Saturday, May 10, 2008

Illinois Ignition Interlock Device Law

Public Act 095-0400, signed into law by Governor Rod Blagojevich on August 24, 2007, requires that all first-time DUI arrestees who receive a statutory summary suspension be issued a “Monitoring Device Driving Permit” (MDDP) and be required to drive only vehicles with an ignition interlock device installed. The device will require the driver to blow into it, like a breathalyzer. The vehicle will not start if alcohol is detected. The law will go into effect beginning January 1, 2009. In effect, the law allows a person whose driver's license has been summarily suspended to drive a vehicle as long as an ignition interlock device is installed.

Statutory Summary Suspension
Statutory Summary Suspension is an administrative procedure by which a driver arrested for DUI, who fails or refuses to take a chemical test has his driver's license automatically suspended. An arrested driver fails chemical testing by having a Blood Alcohol Content (BAC) of .08 percent or more (the existence of any amount of marijuana or other controlled substance is also considered a failure). This suspension is automatic, starting the 46th day following the notice date of suspension. Current law provides for a court to order the issuance of a Judicial Driving Permit (JDP) under certain circumstances, which allows a person with a suspended license to drive for limited purposes.

Changes to the Law
Beginning January 1, 2009, a JDP will no longer be available and will be replaced by the MDDP. This permit will be available to all first time DUI offenders as long as the court finds the following:
  • The offender's driver's license is otherwise valid;
  • No death or great bodily harm resulted from the DUI arrest;
  • The offender has not been previously convicted of reckless homicide; and
  • The offender is not less than 18 years of age.

Currently, Section Sec. 6-206.1 of the Illinois Criminal Code provides that a JDP may only be granted for “the purpose of employment, receiving drug treatment or medical care, and educational pursuits, where no alternative means of transportation is available.” The new act changes the law to remove those limitations for the MDDP. It provides that a driver with an MDDP can drive “for any purpose and at any time” provided that the person complies with the rules adopted by the Secretary of State as to what is a violation of the MDDP. At a minimum, these rules will provide that a person falls out of compliance when the person does any of the following:

  • tampers or attempts to tamper with or circumvent the proper operation of the ignition interlock device;
  • provides valid breath samples that register blood alcohol levels in excess of the number of times allowed under the rules;
  • fails to provide evidence sufficient to satisfy the Secretary that the ignition interlock device has been installed in the designated vehicle or vehicles; or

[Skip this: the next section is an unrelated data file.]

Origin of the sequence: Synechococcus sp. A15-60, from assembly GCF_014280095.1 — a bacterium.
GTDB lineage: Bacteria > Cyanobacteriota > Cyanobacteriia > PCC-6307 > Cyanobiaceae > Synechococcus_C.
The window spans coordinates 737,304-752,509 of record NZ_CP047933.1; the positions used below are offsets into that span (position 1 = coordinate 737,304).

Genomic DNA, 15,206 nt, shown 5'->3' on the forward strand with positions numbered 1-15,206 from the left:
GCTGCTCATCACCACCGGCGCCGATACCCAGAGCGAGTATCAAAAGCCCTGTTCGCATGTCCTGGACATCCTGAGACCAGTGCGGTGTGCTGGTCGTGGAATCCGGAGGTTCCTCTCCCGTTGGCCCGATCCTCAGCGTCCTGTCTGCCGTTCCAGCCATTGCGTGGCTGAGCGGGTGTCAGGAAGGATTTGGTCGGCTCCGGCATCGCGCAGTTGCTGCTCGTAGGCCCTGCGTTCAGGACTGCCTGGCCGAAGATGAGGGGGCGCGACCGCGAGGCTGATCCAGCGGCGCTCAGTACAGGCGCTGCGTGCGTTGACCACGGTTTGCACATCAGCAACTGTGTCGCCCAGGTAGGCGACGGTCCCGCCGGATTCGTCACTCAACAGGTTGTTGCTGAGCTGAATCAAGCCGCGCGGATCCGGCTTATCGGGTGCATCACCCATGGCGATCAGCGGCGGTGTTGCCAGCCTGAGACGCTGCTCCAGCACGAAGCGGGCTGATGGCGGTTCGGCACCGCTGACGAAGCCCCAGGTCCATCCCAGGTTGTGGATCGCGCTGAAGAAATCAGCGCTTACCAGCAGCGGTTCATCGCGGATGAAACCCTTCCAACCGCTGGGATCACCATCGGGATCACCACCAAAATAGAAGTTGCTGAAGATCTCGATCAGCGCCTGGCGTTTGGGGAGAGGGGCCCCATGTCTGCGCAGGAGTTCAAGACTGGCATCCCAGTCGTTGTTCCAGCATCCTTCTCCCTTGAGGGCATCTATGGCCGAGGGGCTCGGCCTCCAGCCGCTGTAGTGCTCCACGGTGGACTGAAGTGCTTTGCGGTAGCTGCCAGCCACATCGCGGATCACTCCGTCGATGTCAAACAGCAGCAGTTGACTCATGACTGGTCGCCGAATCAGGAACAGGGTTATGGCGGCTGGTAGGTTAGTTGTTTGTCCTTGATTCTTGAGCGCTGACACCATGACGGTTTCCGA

• fails to follow any other applicable rules adopted by the Secretary.

The new law actually gives people with a DUI-based Statutory Summary Suspension more rights than under the current system. It allows them to use their vehicles as long as the device is installed whereas, under current law, most of these people would not be allowed to drive at all. Even so, if you were arrested for DUI, you should not wait for the first court date to contact an attorney but should do so immediately. Delay in contacting an attorney can result in the loss of certain rights. Several important things can happen on your case before you go to court for the first time.

Thanks for reading my blog. If you have any questions or comments, feel free to leave a response to this posting, but keep in mind that your response will not be kept confidential. If you have been arrested for DUI in the Chicago area, contact an experienced DUI attorney immediately to protect and preserve your rights. If you need assistance with a violation of Illinois’ DUI or traffic laws, contact me to schedule a free, confidential consultation.

1 comments:

ptbietz said...

provides valid breath samples that register blood alcohol levels in excess of the number of times allowed under the rules;

What are the number of times in IL?
Are these failed tests of .03 and over?

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Comments are welcome but please do not leave personal information or specific legal questions in the comment field. If you need legal assistance, the best way to get in touch with me is to call my office at 312.944.3973

Post a Comment

Comments are welcome but please do not leave personal information or specific legal questions in the comment field. If you need legal assistance, the best way to get in touch with me is to call my office at 312.944.3973